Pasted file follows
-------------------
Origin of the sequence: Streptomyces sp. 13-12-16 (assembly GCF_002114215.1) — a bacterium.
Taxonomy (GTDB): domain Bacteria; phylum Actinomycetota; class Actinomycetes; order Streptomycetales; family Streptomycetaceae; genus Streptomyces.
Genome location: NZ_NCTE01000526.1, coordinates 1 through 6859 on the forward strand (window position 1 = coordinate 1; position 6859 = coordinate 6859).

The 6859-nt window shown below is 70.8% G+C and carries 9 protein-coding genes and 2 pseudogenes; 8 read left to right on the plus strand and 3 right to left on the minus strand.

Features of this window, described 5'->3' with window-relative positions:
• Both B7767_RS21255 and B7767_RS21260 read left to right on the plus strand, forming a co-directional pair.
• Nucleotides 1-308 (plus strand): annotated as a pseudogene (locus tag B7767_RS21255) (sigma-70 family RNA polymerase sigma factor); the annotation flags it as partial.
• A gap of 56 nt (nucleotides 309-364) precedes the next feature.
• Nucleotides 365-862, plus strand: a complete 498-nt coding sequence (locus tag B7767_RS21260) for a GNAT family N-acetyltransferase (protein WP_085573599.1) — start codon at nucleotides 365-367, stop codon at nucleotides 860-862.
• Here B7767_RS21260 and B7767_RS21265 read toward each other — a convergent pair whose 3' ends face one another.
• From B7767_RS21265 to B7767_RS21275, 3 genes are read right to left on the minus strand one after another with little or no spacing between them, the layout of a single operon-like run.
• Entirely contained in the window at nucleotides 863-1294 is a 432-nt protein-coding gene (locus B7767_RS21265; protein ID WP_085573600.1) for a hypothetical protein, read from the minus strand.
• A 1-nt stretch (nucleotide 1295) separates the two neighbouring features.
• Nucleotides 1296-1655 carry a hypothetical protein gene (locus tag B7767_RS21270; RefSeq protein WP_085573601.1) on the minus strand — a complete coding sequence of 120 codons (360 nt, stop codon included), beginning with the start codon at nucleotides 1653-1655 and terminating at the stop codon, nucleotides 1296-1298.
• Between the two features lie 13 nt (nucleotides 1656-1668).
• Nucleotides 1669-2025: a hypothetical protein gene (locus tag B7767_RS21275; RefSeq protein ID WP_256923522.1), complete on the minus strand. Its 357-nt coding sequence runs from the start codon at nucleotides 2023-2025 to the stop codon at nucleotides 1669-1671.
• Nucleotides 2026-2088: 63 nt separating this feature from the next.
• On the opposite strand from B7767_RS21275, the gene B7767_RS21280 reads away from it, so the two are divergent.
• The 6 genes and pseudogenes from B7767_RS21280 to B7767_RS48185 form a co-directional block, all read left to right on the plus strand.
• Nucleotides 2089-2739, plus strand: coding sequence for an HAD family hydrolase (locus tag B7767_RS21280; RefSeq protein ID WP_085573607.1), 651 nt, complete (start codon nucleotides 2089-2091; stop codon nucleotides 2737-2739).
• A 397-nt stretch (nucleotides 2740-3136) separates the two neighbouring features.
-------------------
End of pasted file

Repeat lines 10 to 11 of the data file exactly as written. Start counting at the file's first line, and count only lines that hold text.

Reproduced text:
• Here B7767_RS21260 and B7767_RS21265 read toward each other — a convergent pair whose 3' ends face one another.
• From B7767_RS21265 to B7767_RS21275, 3 genes are read right to left on the minus strand one after another with little or no spacing between them, the layout of a single operon-like run.